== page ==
Although vaccines developed to help the immune system fight tumors appear to have an impact against early-stage tumors, they have little if any success in slowing the growth of tumors in later stages. Now researchers writing in the Feb. 1, 2004 issue of The Journal of Immunology identify abnormalities in the immune system’s T cells, provide insight into their origin, and describe how these defects can be prevented and "repaired" in animal experiments.
"Conventional thinking and previous studies suggest that the tumor environment is responsible for immune dysfunction in cancer-fighting T lymphocytes that congregate at the site of a tumor. The major unresolved question is the origin and mechanism responsible for immune dysfunction in tumor-infiltrating T cells. We found that damaged T cells arose from a particular cell lineage, within a tumor environment that lacks factors promoting their survival," said Keith L. Black, MD, director of Cedars-Sinai’s Maxine Dunitz Neurosurgical Institute, where the mouse studies were conducted. "Furthermore, we were able to influence the cells in a way that decreased the number of dysfunctional cells, a finding that we hope may eventually lead to more effective vaccine therapies against established tumors."
In a localized immune response, T cells are mobilized to attack cells that the immune system recognizes as invaders. Because specific lymphocytes recognize and attack specific immune threats, they are called "antigen-specific." In cancer vaccine experiments, such as those ongoing at the Institute to improve treatment for brain tumors, researchers seek to improve the immune response by helping cancer-fighting cells identify tumor cells as potential targets.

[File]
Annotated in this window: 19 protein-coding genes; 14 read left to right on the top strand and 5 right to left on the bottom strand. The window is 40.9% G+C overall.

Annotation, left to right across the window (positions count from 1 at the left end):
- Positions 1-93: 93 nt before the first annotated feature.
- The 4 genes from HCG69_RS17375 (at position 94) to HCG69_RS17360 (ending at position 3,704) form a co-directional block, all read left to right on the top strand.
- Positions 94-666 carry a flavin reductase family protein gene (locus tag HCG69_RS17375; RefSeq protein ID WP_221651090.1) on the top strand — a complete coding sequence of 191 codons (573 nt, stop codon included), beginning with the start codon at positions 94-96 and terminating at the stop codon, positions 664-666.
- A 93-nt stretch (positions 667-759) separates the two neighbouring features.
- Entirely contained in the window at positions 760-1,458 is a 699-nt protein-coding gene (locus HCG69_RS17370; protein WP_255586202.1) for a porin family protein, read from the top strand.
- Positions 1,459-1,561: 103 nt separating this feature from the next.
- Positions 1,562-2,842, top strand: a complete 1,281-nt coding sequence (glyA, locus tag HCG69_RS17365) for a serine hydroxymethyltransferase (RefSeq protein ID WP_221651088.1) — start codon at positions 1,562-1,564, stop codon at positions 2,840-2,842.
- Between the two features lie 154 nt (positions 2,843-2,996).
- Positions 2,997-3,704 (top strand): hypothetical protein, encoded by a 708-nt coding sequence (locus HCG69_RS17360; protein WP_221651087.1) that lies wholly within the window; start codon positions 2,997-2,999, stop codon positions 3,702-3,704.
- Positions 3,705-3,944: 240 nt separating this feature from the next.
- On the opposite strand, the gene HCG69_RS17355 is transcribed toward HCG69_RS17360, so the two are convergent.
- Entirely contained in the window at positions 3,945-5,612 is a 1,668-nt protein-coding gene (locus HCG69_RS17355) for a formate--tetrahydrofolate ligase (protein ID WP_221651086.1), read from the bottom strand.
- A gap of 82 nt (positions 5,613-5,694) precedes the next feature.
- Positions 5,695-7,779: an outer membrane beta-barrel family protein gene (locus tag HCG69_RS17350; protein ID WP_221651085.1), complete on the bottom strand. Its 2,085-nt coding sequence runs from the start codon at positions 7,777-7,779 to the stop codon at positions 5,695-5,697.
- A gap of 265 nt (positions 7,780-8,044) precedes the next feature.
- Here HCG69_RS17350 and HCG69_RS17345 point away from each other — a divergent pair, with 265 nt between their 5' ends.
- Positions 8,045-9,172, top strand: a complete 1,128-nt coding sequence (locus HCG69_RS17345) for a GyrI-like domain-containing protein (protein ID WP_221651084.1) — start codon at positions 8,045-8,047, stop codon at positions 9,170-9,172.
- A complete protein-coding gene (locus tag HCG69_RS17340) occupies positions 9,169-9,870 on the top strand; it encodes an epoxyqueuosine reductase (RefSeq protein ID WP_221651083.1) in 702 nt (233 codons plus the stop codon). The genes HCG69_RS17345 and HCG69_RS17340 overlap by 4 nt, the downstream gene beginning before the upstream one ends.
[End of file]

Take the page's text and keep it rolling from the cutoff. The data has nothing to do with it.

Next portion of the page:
Sandra Van | Cedars-Sinai Media Relations
Purdue cancer identity technology makes it easier to find a tumor's 'address'
16.11.2018 | Purdue University
Microgel powder fights infection and helps wounds heal
14.11.2018 | Michigan Technological University
Researchers at the University of New Hampshire have captured a difficult-to-view singular event involving "magnetic reconnection"--the process by which sparse particles and energy around Earth collide producing a quick but mighty explosion--in the Earth's magnetotail, the magnetic environment that trails behind the planet.
Magnetic reconnection has remained a bit of a mystery to scientists. They know it exists and have documented the effects that the energy explosions can...
Biochips have been developed at TU Wien (Vienna), on which tissue can be produced and examined. This allows supplying the tissue with different substances in a very controlled way.
Cultivating human cells in the Petri dish is not a big challenge today. Producing artificial tissue, however, permeated by fine blood vessels, is a much more...
Faster and secure data communication: This is the goal of a new joint project involving physicists from the University of Würzburg. The German Federal Ministry of Education and Research funds the project with 14.8 million euro.
In our digital world data security and secure communication are becoming more and more important. Quantum communication is a promising approach to achieve...
On Saturday, 10 November 2018, the research icebreaker Polarstern will leave its homeport of Bremerhaven, bound for Cape Town, South Africa.
When choosing materials to make something, trade-offs need to be made between a host of properties, such as thickness, stiffness and weight. Depending on the application in question, finding just the right balance is the difference between success and failure
Now, a team of Penn Engineers has demonstrated a new material they call "nanocardboard," an ultrathin equivalent of corrugated paper cardboard. A square...
09.11.2018 | Event News
06.11.2018 | Event News
23.10.2018 | Event News
16.11.2018 | Health and Medicine
16.11.2018 | Life Sciences
16.11.2018 | Life Sciences